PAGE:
SETTLEMENTS IN ANGLO-SAXON WEST YORKSHIRE

Introduction Sources of Evidence Late Roman Britain The British Kingdom of Elmet Anglo-Saxon West Yorkshire Religion in the Anglo Saxon and Viking period
Viking Rule in West Yorkshire The impact of the Norman conquest Timeline Photo Gallery
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Introduction
Until recently archaeologists could say little about the physical nature of Anglo-Saxon settlement in West Yorkshire. That such a settlement took place was obvious from the place name evidence and from the Anglo-Scandinavian stone sculpture, however, no site had turned up any extensive traces of Anglo-Saxon material. This changed with the excavation of two sites on the M1-A1 Link Road at Parlington Hollins and Brierlands Lane, Garforth. Both sites have given us valuable information about the daily life of the Anglo-Saxons in West Yorkshire.

Anglo-Saxon Houses
At Parlington Hollins archaeologists found the remains of two sunken featured buildings (SFB). Another one had been excavated about 500m away during the development of a housing estate. The Parlington Hollins examples were represented by large rectangular pits dug into the ground; hence the sunken featured part of the archaeological name for these buildings. One was 4.2m long, 4.0m wide and 0.2m deep. The other was 4.6m long, 3.0m wide and 0.2m deep. In other places SFBs have been rather deeper which has led archaeologists to speculate about how they were used as dwellings. Some people have suggested that the Anglo-Saxons lived on the floor level of the SFB. If the depth is significantly greater than at Parlington Hollins, it would produce a building with a much lower profile that would be better able to withstand extremes of winter weather. Other archaeologists have suggested that the sunken area was covered with timbers to create a cellar in which to store food and equipment. A normal timber-framed house was built above it. This is the way the Anglo-Saxon houses have been reconstructed at West Stow in Suffolk, where they seem to make viable dwelling places. A pig skeleton that had been thrown into the second SFB at Parlington Hollins when it was backfilled was dated to the period between the mid-5th and 7th centuries.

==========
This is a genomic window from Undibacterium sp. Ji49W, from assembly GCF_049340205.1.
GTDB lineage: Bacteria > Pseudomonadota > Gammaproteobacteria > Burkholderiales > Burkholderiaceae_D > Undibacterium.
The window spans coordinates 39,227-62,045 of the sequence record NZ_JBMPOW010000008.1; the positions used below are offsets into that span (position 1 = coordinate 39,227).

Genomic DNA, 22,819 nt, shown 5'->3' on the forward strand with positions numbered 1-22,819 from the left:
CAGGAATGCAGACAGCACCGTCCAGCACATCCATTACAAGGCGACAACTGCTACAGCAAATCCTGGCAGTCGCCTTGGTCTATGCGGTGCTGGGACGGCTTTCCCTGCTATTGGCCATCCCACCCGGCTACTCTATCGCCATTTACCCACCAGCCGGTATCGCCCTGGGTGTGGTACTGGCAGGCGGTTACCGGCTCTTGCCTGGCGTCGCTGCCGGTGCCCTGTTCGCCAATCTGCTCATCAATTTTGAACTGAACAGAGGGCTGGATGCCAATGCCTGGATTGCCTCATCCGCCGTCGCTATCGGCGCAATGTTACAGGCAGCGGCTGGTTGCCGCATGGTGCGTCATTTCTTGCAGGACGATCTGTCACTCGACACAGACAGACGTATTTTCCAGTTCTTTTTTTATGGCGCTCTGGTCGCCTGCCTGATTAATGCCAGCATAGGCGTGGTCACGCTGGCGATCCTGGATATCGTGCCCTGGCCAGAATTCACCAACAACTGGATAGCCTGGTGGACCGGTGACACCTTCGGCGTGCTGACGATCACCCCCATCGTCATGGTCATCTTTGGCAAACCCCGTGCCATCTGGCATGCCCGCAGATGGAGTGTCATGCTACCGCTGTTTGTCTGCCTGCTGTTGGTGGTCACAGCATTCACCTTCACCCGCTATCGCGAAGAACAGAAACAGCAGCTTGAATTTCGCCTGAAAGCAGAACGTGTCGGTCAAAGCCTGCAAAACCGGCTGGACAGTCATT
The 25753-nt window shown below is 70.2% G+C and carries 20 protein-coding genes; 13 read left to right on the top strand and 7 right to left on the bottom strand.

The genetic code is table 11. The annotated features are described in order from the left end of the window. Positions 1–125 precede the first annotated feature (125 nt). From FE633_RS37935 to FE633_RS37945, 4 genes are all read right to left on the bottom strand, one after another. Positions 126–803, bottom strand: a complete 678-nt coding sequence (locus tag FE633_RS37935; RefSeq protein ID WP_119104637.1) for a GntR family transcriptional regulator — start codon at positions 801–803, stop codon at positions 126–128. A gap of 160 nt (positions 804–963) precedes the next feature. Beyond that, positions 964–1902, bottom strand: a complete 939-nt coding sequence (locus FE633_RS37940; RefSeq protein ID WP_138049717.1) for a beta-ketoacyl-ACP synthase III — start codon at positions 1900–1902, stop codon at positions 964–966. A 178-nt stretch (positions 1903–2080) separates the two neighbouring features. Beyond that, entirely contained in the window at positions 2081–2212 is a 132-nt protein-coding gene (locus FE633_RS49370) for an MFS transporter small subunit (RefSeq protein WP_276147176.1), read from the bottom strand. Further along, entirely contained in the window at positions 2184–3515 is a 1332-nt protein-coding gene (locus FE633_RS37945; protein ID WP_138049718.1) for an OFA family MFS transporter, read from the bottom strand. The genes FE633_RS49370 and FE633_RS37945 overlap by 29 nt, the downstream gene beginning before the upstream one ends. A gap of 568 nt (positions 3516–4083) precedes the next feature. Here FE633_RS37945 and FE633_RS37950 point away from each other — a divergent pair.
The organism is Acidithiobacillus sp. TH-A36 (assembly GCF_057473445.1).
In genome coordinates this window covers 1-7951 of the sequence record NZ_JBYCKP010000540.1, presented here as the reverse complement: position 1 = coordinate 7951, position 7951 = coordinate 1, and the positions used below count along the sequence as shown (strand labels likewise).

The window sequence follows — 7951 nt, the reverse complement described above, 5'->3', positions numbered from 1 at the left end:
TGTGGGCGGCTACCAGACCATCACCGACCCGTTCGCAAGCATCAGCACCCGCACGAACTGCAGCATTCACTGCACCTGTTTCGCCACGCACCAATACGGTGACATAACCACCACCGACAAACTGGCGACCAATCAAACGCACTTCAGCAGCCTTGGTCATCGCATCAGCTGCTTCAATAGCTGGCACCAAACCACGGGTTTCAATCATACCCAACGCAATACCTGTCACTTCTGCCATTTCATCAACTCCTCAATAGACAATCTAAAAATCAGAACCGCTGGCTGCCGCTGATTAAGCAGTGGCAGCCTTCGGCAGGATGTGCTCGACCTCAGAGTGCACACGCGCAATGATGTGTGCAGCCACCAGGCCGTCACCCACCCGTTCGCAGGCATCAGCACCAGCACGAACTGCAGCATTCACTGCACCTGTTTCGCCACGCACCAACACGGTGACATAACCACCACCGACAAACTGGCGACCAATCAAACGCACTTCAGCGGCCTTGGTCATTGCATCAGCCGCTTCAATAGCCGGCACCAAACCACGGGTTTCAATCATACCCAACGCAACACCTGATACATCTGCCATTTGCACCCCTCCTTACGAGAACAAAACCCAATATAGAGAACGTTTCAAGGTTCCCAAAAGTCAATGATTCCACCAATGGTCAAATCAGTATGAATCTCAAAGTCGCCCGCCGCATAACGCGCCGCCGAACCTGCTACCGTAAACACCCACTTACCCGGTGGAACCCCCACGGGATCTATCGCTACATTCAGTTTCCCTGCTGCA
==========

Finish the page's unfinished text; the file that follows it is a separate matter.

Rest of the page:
Taken together these three sunken-floored buildings may provide a clue to the reason why Anglo-Saxon settlements have been so difficult to identify archaeologically in West Yorkshire. Perhaps the Anglo-Saxons settled in widespread communities rather than in compact villages around a central focus. A scattered settlement like this would be less easily identifiable through such techniques as aerial photography or field walking.

Parlington Hollins also provided some evidence for the kind of diet that the Anglo-Saxon settlers must have had. Amongst the animal bones recovered from the site were those of red deer, wild boar, sheep (or perhaps goat; their bone structure is very similar), cattle and pigs. The finds of red deer and wild boar are quite interesting because as well as giving us a clue to what the Anglo-Saxons ate, they also give us clues to what the environment was like at the time. Both species are woodland animals suggesting that the local environment had large areas of trees. This is in contrast to the rural landscape in Roman times, which from the evidence of aerial photographs seems to have been one of small farmsteads and fields enclosed by ditches. Presumably this farming economy collapsed with the gradual withdrawal of Roman control and the woodland took over what were previously cultivated areas.